Harmy. as luck would have it I was reading another board last night and there was a thread about Stockdoctor.. A few people finding that they are very slow to update and answer emails ect. I havn't used the service myself so I cannot speak from personal experience, anyhow another poster kindly supplied a link to another service which someone said worked better (but did not elaborate how..) see what you think .. http://www.conscious-investor.com/ I think the cost is around the same but slightly cheaper. (This site might appeal to Barcoo as well) If I can find out any more opinions about it I will let you know. Cheers. FC
(This site might appeal to Barcoo as well)Possibly would but I'm not forking out that kind of money for a service that I don't necessarily need.I can do all the searches I need to do at e*trade.$1400- That's more than my work car cost me.
Jono,that's not good--- actually, its terrible!The other thing IMO to watch is inventory.When a company has inventory it sits on the asset side of the ledger, a non-performer. The accounts dept start pushing the sales dept to move inventory, sometimes at below replacement cost. High income in sales & low inventory combined with pushing out creditors to 60 & now more more 90 days gives flexability to massage the figures, thus making them look better than they are.It's happening all over the place.So I think that you gotta look at the profit margin , if you got a holding in a company that(esp over the last year) declares high sales , low inventory & an increasing creditor debt.All the above IMO combine to show a total picture of a company in abstract form not the real picture at all.This IMO is one of the major reasons insider selling is at multi year highs........They know already.......rats from a sinking ship.JR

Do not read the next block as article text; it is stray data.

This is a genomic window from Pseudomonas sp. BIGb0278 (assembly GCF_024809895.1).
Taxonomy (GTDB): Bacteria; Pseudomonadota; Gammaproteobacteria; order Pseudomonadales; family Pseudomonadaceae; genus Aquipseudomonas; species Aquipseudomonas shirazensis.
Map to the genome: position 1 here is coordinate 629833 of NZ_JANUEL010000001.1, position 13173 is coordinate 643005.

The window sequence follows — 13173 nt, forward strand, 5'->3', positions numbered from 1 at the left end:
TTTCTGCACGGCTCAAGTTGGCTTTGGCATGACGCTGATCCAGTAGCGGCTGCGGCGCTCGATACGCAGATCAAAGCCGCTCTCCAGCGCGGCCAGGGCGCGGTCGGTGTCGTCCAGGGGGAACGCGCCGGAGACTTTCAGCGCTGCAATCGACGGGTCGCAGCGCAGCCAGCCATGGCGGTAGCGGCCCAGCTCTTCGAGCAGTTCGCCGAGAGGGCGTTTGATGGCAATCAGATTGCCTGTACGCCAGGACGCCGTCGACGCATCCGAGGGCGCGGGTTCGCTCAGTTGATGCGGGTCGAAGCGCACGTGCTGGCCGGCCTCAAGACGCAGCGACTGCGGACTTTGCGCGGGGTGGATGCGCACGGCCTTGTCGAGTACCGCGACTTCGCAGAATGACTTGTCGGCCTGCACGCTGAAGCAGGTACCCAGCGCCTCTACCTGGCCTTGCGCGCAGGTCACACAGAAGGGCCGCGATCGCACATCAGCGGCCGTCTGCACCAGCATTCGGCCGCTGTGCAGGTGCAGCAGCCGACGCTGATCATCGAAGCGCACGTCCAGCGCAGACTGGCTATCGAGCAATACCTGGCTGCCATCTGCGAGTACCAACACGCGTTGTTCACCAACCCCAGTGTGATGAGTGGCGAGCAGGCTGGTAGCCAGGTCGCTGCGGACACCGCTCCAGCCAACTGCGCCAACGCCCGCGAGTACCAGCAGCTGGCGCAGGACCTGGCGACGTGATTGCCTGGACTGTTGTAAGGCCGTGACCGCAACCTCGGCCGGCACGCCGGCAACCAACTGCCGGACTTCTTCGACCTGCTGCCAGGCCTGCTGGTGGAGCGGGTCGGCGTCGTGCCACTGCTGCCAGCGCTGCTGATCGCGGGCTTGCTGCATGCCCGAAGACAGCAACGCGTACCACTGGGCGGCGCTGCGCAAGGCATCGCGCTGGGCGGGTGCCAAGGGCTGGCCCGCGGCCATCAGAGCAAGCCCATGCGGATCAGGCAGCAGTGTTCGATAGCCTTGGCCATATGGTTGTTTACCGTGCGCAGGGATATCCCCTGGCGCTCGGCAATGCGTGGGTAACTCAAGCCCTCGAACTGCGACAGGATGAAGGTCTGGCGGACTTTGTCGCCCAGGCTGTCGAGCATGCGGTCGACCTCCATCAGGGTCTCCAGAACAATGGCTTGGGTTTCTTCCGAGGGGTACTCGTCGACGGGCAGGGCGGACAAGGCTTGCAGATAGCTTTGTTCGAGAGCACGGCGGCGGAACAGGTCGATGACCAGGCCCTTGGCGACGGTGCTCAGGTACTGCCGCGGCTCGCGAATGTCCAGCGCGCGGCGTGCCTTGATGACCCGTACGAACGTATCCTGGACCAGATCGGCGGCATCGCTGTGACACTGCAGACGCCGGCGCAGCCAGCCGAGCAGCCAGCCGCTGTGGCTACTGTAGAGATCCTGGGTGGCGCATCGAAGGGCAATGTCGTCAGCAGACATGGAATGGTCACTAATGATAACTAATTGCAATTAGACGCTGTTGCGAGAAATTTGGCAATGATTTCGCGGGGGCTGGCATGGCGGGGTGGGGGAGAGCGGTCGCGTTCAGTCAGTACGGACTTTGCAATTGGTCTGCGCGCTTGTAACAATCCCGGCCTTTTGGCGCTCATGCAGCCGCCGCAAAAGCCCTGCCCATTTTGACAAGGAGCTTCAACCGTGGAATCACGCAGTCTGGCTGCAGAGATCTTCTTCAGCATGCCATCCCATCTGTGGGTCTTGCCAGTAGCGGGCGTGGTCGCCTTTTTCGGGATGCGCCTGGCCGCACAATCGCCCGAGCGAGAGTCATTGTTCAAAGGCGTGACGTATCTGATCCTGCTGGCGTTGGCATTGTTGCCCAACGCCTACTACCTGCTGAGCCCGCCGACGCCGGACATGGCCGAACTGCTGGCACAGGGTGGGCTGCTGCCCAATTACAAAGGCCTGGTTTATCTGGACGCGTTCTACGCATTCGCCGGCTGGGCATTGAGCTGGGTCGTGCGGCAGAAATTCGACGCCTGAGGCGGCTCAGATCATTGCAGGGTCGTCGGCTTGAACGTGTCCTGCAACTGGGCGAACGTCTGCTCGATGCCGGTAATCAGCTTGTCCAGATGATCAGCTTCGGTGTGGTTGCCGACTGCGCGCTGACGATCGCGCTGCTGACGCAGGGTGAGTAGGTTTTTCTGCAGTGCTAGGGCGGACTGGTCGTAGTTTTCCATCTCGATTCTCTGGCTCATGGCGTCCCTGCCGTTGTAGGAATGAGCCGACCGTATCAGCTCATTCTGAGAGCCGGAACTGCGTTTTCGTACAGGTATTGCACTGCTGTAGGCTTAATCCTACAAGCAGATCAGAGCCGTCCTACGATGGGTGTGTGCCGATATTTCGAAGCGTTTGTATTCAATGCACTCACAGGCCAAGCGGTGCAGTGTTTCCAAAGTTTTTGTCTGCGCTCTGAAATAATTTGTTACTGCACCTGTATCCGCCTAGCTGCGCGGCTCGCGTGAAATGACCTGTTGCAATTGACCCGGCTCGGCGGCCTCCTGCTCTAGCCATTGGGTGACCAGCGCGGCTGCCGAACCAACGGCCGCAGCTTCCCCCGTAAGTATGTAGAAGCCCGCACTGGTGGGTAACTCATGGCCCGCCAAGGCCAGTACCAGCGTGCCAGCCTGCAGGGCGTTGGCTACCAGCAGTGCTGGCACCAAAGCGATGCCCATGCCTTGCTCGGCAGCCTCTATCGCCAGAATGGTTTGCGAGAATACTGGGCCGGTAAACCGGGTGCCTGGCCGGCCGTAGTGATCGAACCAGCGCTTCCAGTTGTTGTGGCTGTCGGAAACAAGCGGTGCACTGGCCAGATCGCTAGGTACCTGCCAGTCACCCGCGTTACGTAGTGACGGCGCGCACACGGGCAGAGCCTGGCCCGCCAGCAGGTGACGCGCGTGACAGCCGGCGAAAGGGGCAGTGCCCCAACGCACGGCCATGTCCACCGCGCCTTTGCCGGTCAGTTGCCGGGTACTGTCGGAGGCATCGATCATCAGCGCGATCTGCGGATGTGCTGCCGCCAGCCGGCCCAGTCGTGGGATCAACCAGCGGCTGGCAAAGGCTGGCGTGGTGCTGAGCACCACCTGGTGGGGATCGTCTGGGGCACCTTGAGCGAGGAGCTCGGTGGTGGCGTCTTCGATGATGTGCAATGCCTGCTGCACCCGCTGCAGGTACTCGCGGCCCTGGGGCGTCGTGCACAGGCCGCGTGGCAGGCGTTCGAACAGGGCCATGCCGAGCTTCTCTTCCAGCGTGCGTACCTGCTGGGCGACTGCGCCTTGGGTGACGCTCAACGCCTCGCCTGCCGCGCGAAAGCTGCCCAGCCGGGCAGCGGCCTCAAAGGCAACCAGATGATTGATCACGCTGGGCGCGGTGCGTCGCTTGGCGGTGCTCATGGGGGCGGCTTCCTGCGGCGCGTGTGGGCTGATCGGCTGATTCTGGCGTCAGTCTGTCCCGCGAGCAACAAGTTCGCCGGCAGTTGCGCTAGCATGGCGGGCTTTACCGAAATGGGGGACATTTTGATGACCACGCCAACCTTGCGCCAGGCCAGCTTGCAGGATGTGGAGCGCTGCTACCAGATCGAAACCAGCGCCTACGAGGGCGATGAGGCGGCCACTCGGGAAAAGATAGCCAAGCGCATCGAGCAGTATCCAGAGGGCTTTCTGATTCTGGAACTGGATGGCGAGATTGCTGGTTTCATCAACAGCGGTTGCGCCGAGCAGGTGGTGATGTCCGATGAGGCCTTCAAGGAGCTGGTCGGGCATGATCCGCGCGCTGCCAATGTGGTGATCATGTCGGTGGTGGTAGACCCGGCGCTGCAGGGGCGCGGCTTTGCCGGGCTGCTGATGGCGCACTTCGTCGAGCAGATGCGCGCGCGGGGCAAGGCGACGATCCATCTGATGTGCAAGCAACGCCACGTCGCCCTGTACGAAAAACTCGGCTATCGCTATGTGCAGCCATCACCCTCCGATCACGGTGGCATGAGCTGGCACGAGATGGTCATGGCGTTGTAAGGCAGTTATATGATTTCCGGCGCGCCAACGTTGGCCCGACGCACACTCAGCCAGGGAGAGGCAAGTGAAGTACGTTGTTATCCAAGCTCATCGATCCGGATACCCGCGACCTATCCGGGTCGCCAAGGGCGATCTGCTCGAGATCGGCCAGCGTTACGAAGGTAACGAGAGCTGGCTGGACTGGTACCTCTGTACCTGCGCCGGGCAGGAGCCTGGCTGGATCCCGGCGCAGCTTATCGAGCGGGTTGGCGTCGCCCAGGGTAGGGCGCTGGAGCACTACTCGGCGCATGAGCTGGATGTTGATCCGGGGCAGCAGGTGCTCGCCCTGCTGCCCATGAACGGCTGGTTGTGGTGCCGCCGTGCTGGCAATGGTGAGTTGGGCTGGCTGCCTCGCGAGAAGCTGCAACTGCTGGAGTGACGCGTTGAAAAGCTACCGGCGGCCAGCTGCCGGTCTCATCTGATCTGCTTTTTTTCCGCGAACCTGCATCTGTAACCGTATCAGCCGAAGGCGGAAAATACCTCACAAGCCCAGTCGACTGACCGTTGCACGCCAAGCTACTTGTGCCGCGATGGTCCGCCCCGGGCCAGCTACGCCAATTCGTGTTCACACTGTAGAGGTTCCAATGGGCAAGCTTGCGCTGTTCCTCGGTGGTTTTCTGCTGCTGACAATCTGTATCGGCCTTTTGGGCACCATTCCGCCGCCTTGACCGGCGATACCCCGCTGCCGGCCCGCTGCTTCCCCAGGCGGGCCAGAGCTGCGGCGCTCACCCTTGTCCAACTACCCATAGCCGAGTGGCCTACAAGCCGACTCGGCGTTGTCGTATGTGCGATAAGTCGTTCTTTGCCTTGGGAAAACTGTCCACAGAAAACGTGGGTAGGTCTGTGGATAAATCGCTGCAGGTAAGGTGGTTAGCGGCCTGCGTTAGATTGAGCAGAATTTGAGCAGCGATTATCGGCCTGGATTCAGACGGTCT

CassThanks for the link - will investigate itRegardsHarmy